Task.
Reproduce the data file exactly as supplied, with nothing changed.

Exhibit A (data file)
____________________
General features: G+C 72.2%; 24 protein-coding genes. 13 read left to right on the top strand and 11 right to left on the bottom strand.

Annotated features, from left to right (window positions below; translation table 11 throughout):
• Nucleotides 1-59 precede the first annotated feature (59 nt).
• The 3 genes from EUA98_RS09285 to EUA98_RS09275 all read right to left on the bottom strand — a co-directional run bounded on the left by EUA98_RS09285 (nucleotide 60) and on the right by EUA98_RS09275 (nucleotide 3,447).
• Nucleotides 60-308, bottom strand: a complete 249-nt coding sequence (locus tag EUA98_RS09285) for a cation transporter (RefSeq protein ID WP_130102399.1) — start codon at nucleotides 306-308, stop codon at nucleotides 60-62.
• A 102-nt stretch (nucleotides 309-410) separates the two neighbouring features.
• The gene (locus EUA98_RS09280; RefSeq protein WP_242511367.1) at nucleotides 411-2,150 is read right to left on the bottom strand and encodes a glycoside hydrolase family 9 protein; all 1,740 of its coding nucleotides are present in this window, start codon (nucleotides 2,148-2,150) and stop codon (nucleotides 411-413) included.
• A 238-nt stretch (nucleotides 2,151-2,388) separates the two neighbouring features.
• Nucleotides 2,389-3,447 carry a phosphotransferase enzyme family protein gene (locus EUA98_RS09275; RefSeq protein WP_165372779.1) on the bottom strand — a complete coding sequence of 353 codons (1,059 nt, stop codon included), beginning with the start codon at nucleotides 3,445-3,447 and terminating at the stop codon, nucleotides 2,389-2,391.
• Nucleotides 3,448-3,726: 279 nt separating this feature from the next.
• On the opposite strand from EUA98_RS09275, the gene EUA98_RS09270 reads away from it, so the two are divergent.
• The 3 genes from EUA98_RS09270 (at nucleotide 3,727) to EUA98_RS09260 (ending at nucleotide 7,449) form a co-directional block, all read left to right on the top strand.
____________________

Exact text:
General features: G+C 72.2%; 24 protein-coding genes. 13 read left to right on the top strand and 11 right to left on the bottom strand.

Annotated features, from left to right (window positions below; translation table 11 throughout):
• Nucleotides 1-59 precede the first annotated feature (59 nt).
• The 3 genes from EUA98_RS09285 to EUA98_RS09275 all read right to left on the bottom strand — a co-directional run bounded on the left by EUA98_RS09285 (nucleotide 60) and on the right by EUA98_RS09275 (nucleotide 3,447).
• Nucleotides 60-308, bottom strand: a complete 249-nt coding sequence (locus tag EUA98_RS09285) for a cation transporter (RefSeq protein ID WP_130102399.1) — start codon at nucleotides 306-308, stop codon at nucleotides 60-62.
• A 102-nt stretch (nucleotides 309-410) separates the two neighbouring features.
• The gene (locus EUA98_RS09280; RefSeq protein WP_242511367.1) at nucleotides 411-2,150 is read right to left on the bottom strand and encodes a glycoside hydrolase family 9 protein; all 1,740 of its coding nucleotides are present in this window, start codon (nucleotides 2,148-2,150) and stop codon (nucleotides 411-413) included.
• A 238-nt stretch (nucleotides 2,151-2,388) separates the two neighbouring features.
• Nucleotides 2,389-3,447 carry a phosphotransferase enzyme family protein gene (locus EUA98_RS09275; RefSeq protein WP_165372779.1) on the bottom strand — a complete coding sequence of 353 codons (1,059 nt, stop codon included), beginning with the start codon at nucleotides 3,445-3,447 and terminating at the stop codon, nucleotides 2,389-2,391.
• Nucleotides 3,448-3,726: 279 nt separating this feature from the next.
• On the opposite strand from EUA98_RS09275, the gene EUA98_RS09270 reads away from it, so the two are divergent.
• The 3 genes from EUA98_RS09270 (at nucleotide 3,727) to EUA98_RS09260 (ending at nucleotide 7,449) form a co-directional block, all read left to right on the top strand.